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L to R: Raj Ayyar, Ishanee Mukherjee and Anirudh Chawla at the September Forum

The studio attempts to engage with academics who bring deeper insights and cross platform exchanges. Raj Ayyar, visiting professor in humanities and social sciences at IIT Delhi, spoke about experiential education. Ayyar is committed to dialogue, classroom engagement and cross-disciplinary learning. He turned the tables with his proposal to think beyond ‘Yes’ and ‘No’ as reactions to more ‘PO’ that is, more Possible Options. Designer Rukminee Guha Thakurta who presented that day, said, “Mr Ayyar’s presentation was especially interesting as his subject connected not directly but laterally with the practices of all the others in the forum.” Founders of Poochki a clothing label, Ishanee Mukherjee and Anirudh Chawla spoke about how they create garments with unique narratives. They are responsive to contemporary lifestyles and changing ideals, where a woman does not have to sport a perfect figure and clothes have to suit different sizes. These two sets of presenters from varied backgrounds in the same day showed us that flexibility and negotiation is key to acceptance and progress – whether in problem solving or fashion.

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L to R: Gopika Nath, Sibanand Bhol and Gaurav Kapoor at the September Forum

Fibre artist, writer and teacher Gopika Nath spoke about elevating embroidery to the level of art and making a new milestone with her hand-painted saris. Gopika’s wide experience related to the audience, who enjoyed her presentation. She especially emphasized the need for an artist to struggle to make her mark. The need to bring traditional practice to the fore was also seen in architect Sibanand Bhol’s presentation: along with Shweta Mohapatra he started Collective Craft, a collaborative of designers and artisans. The Collective brings artisans together to combat problems in the trade and to give them a space to share skills. Local practices are ingenuously brought into mainstream solutions. Just as in Gaurav Kapoor’s presentation, the architectural approach at his Layers Studio engaged with natural formations. Gaurav presented his work for a resort Aloha on the Ganges, where they created an Infinity Pool by tuning into a space on site that was natural for a water body. They built on various levels of the incline at Rishikesh around large rock formations.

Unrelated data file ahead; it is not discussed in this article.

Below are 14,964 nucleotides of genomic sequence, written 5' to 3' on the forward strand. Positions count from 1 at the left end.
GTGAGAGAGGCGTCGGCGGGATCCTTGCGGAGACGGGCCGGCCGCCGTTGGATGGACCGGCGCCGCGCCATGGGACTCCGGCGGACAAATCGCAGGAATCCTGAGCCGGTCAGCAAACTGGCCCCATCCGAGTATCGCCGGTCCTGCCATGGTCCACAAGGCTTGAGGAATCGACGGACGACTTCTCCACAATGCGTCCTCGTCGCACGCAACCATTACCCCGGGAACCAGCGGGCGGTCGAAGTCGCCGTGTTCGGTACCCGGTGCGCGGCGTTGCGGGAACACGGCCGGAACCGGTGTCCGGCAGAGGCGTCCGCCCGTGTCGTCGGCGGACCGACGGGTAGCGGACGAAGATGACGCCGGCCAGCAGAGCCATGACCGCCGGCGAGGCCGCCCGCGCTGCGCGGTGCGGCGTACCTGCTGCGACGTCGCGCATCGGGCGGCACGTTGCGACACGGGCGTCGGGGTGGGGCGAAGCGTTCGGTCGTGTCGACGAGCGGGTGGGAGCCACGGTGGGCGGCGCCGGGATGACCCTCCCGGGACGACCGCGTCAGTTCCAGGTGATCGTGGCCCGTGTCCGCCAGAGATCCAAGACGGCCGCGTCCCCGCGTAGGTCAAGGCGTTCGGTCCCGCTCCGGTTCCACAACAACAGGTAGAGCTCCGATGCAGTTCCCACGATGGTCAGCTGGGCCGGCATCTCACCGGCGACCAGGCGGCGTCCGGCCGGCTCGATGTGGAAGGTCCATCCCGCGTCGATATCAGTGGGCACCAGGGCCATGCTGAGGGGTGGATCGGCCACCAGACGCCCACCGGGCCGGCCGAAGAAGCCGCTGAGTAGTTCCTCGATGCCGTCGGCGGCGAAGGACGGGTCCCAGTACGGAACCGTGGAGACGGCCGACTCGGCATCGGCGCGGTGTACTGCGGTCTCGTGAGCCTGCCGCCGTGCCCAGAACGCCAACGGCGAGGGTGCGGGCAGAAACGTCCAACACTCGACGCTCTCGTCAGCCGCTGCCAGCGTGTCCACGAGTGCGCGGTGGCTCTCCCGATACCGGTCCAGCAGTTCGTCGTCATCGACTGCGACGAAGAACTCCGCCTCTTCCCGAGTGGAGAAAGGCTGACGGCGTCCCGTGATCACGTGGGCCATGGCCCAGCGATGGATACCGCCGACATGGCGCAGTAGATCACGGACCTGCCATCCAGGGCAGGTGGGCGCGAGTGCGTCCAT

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Principal of Lopez Design Anthony Lopez making his presentation

The session concluded with Anthony Lopez’s talk on his journey, highlighting the drive behind his design vision. His influences during childhood and his upbringing in the environs of NID, where his father worked all made deep impressions, shaping his destiny as a graphic designer. His multiple interests also shaped the way he thought about design and how the visual expression of graphic design, which tends to be imagined as two dimensional, stretched the belief system to three and even the fourth dimension in Anthony’s oeuvre. The zesty pao-bhaji lunch courtesy Zeena Lopez was loved and appreciated very much. Pao (bread) which is Western in origin is packed with bhaji, totally Indian, to make pao-bhaji. The way in which we innovate to blend something foreign into our own is intrinsic to Indian culture and logic. This spirit of Indian-ness that packs it all in is an essential flavor of the Forum.

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Packing in all in with pao-bhaji

Written by Sujatha Shankar Kumar, Images courtesy: Lopez Design